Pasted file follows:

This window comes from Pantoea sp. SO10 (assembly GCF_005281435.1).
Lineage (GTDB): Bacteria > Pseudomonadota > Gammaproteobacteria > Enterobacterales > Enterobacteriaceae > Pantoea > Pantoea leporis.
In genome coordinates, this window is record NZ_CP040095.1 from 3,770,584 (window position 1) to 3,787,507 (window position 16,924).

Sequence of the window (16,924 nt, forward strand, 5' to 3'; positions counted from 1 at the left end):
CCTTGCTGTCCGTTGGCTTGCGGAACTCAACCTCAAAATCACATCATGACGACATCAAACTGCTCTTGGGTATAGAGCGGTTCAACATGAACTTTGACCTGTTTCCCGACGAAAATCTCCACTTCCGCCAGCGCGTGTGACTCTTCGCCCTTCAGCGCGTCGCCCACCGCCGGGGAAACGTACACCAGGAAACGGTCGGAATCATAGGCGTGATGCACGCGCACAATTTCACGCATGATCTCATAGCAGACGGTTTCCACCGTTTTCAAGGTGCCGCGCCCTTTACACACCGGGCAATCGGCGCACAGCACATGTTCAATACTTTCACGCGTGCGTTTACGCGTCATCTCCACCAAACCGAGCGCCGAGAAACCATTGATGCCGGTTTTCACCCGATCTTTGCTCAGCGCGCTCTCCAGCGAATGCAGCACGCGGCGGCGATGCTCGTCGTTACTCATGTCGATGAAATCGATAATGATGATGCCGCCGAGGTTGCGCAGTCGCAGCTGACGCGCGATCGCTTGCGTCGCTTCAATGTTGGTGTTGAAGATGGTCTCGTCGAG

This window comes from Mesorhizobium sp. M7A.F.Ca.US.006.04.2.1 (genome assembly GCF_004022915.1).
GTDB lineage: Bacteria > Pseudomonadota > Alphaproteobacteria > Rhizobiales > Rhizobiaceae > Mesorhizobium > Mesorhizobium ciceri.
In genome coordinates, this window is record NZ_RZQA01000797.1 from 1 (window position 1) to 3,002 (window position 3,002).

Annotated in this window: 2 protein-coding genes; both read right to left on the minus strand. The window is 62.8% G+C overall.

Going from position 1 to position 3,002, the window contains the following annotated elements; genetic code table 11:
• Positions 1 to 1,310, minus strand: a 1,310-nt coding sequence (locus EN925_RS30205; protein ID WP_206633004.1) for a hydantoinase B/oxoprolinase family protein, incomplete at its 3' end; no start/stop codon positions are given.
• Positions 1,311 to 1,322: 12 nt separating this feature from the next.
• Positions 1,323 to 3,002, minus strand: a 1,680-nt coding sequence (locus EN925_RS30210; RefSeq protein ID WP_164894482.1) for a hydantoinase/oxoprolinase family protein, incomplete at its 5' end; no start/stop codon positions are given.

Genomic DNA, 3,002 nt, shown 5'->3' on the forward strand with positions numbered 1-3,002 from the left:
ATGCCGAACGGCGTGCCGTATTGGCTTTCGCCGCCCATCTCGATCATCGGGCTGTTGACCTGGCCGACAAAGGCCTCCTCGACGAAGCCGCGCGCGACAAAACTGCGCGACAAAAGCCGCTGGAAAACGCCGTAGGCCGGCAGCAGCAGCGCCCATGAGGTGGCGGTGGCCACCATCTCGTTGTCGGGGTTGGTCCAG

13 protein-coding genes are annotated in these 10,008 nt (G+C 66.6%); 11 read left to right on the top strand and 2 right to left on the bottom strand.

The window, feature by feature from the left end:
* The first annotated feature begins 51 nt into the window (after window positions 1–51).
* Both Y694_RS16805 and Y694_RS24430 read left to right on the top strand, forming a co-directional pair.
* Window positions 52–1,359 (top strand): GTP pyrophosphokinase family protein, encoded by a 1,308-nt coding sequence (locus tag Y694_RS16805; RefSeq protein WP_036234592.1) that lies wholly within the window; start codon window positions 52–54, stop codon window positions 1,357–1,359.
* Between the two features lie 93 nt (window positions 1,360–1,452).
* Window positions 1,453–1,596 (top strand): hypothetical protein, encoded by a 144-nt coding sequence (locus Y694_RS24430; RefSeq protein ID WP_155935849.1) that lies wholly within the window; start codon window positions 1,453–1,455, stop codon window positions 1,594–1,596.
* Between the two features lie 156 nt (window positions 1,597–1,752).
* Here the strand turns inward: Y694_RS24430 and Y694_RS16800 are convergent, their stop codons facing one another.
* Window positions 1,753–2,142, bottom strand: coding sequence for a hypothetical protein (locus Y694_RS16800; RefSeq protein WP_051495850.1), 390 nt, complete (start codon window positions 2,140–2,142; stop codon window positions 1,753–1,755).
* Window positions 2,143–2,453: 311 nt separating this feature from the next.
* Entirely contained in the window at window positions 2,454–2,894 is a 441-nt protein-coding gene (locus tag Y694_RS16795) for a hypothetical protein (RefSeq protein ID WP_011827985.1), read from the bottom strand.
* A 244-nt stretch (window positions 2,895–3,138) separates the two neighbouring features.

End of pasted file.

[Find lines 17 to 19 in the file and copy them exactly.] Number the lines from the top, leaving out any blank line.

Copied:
The window, feature by feature from the left end:
* The first annotated feature begins 51 nt into the window (after window positions 1–51).
* Both Y694_RS16805 and Y694_RS24430 read left to right on the top strand, forming a co-directional pair.